A Christmas Anecdote From the Tipi Wind Ranch

“Burn some of those for me,” I said to Robin as she pushed another sheet of Neiman Marcus cookies into the oven.

“I know how you like them, so this next batch is for you.”

Three minutes after the cooking timer sounded she brought forth a batch of, slightly burnt around the edge, cookies. I promptly burnt my tongue on a smoldering chocolate chip, then proceeded to eat sixteen more before they had a chance to cool.

Today she made peanut butter bon bons and sugar cookies (you know the ones with the green and red Christmas sprinkles on them). Contrary to what you may believe; I refrained from eating any. One has to show great restraint at this time of year because death by gluttony is always two bites away.

Winter arrived yesterday with an arctic air blast that froze my frost free hydrant out at the horse barn. I hadn’t anticipated this, since I had installed one of those high-tech-multi-special-no-freeze jobs several years ago. This is troublesome; the next outdoor faucet is 200 feet from the barn, or in labor terms: two one hundred foot hoses, which just happen to be frozen solid. So I struggle to coil them, (joy joy joy) it’s like trying to coil a pile of green oak branches. When finished, I haul the imperfect bundles along with two large dogs and two cats into the sunroom to thaw overnight, hopefully, those animals will generate enough body heat to keep the temp above freezing, or come morning I will be (six letter expletive here).

By mid-morning the temp had risen to a sweltering -1 Fahrenheit. Determined to deliver water for horses, I bundled up and make my move. Dashing outside I swiftly assemble the hoses while the north wind lashes my face. Running swiftly from the faucet to the water tank I stretch out the hose and promptly discover . . . I’m thirty feet short.

After recoiling the two hundred feet of hose, I drag it back into the sunroom, then precede to the shed to retrieve another fifty feet of gnarled frozen hose, which I heaped beside the rest.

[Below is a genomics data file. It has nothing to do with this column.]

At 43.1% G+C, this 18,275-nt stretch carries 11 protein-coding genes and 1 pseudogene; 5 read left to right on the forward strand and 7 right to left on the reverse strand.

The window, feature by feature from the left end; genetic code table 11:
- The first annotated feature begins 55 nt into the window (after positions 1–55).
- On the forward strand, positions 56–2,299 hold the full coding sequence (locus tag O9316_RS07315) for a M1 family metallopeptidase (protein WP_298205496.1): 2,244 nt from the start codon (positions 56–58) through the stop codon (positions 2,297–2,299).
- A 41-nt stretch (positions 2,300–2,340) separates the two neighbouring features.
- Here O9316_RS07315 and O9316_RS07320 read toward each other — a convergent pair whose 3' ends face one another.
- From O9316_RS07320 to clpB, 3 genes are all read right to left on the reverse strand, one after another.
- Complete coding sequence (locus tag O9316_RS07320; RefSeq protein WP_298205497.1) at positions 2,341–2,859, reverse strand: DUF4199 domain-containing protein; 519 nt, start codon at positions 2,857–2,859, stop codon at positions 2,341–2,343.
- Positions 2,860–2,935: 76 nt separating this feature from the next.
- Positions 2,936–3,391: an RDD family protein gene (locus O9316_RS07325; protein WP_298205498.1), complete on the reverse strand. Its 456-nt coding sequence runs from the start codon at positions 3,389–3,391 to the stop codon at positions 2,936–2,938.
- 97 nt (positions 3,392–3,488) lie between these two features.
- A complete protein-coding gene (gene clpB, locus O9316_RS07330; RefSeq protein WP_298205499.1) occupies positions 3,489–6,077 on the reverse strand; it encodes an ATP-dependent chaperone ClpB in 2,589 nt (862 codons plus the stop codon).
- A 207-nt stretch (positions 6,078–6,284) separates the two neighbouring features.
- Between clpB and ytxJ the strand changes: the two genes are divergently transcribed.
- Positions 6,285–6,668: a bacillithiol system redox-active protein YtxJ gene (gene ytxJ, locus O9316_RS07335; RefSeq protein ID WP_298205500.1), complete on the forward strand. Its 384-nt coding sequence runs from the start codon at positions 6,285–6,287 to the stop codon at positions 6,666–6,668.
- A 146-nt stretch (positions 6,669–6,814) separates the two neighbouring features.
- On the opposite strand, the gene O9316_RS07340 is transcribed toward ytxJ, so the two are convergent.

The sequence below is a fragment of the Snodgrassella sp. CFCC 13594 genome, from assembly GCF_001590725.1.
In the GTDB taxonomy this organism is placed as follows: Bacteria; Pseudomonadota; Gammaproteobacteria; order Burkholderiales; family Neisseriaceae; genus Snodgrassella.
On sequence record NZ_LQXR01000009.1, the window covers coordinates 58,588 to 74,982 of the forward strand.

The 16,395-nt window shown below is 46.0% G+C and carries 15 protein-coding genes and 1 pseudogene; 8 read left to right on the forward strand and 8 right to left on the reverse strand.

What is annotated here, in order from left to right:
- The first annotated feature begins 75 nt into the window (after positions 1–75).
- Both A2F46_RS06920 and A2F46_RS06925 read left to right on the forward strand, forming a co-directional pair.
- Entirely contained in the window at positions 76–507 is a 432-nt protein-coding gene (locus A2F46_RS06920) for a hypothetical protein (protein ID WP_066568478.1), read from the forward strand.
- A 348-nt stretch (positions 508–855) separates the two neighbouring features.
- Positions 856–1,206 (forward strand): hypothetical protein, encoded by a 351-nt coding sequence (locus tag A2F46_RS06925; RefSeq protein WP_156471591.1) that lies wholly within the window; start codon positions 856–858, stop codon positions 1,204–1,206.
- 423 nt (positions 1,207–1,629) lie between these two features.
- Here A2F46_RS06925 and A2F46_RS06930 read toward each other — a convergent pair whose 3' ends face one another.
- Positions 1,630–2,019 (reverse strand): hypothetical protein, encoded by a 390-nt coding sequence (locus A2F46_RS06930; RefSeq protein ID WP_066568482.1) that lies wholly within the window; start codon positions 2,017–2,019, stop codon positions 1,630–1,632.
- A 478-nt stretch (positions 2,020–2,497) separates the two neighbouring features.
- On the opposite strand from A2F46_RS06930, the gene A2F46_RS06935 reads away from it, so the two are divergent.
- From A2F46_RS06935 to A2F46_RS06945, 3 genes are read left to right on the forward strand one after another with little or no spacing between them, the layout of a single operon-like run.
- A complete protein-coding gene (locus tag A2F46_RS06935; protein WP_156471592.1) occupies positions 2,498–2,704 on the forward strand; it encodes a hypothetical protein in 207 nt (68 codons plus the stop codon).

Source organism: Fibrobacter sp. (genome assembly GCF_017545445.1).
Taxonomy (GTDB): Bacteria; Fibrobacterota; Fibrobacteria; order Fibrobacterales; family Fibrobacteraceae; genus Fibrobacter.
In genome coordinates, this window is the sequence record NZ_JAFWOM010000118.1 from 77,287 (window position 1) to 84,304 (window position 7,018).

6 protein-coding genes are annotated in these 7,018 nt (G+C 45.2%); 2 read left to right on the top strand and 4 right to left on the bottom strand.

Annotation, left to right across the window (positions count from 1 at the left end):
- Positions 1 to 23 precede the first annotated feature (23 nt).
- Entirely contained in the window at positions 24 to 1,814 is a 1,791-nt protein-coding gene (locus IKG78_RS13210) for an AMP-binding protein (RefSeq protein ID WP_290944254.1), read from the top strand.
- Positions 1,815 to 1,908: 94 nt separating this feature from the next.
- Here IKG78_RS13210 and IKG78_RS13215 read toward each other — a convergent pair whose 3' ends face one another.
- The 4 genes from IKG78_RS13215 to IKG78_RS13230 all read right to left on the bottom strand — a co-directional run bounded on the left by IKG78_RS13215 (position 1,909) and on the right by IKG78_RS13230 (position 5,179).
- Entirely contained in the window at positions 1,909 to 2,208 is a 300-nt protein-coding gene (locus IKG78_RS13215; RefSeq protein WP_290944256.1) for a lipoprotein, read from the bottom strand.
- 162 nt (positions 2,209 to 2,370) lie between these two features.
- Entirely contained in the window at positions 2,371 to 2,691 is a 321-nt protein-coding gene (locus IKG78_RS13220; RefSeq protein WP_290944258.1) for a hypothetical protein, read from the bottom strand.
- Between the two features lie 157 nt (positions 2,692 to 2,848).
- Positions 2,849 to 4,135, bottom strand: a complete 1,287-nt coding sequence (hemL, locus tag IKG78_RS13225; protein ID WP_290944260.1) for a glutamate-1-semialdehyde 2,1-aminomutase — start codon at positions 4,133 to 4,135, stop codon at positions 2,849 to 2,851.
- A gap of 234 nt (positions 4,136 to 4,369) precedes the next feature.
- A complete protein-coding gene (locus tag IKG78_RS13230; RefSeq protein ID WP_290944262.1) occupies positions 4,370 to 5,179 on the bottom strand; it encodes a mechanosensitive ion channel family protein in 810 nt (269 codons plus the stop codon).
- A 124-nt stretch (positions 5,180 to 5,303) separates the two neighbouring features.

The sunroom is like a sauna come afternoon, so I bolt from the house to join the three sections of hose and finally deliver the precious water. I stand by the tank and pet the horses as they drink with greedy enthusiasm. While the tank fills I watch the winter sun blaze out in the western sky and wonder what else hadn’t I anticipated . . . ?

It’s Christmas!  If only I had anticipated; my shopping (along with this letter) would have been done weeks ago. I would be cavorting in Christmas spirit by now, ready for mirth, merriment, and death by gluttony.

From our ranch to yours: Merry Christmas


Tipi Wind Christmas

The sun sets deep in the winter solstice and the Christmas cactus is in full bloom. The north wind scours a wilderness landscape that resembles perpetual fall, for snow is a commodity that may or may not arrive in time for the holiday.

Robin decorated the house before the first of December, she would have done it sooner but they don’t sell Christmas trees before Thanksgiving. At this moment she is downstairs baking a constellation of Christmas cookies, time honored favorites that I often times mistake for breakfast.

 We find ourselves empty nesters these days, our boys having fled to pursue careers and relationships in other parts of the country. I thought for a moment that I would have to join a support group for empty nesters, but the dogs, cats, and horses have filled the void admirably. El Gato, the timid one, has taken to decorating the house with his presence, lying amongst the packages under the Christmas tree or careening off the legs of an unsuspecting host. His brother, who needs no invitation, takes liberties perfecting his lap dance whenever Robin and I should happen to sit; of course this makes the dogs insanely jealous, for they are exiled to the sunroom by night, never to set foot in the inner sanctum.

After this morning session of crafting pros, after yet another cup of tea and honey, I will take my leave to work out in the basement, pumping iron before Robin and I take our daily walk. Bundled up with dogs in tow, we will skirt the canyon rim, or maybe . . . we’ll load the children in the pickup bed and drive them to the river for a hike, or maybe . . . I’ll just stretch out on the leather sofa for a nap instead, for my immediate future now depends on how many Christmas cookies I eat in the next hour.

 From our Camp to yours: Merry Christmas.

 Gene & Robin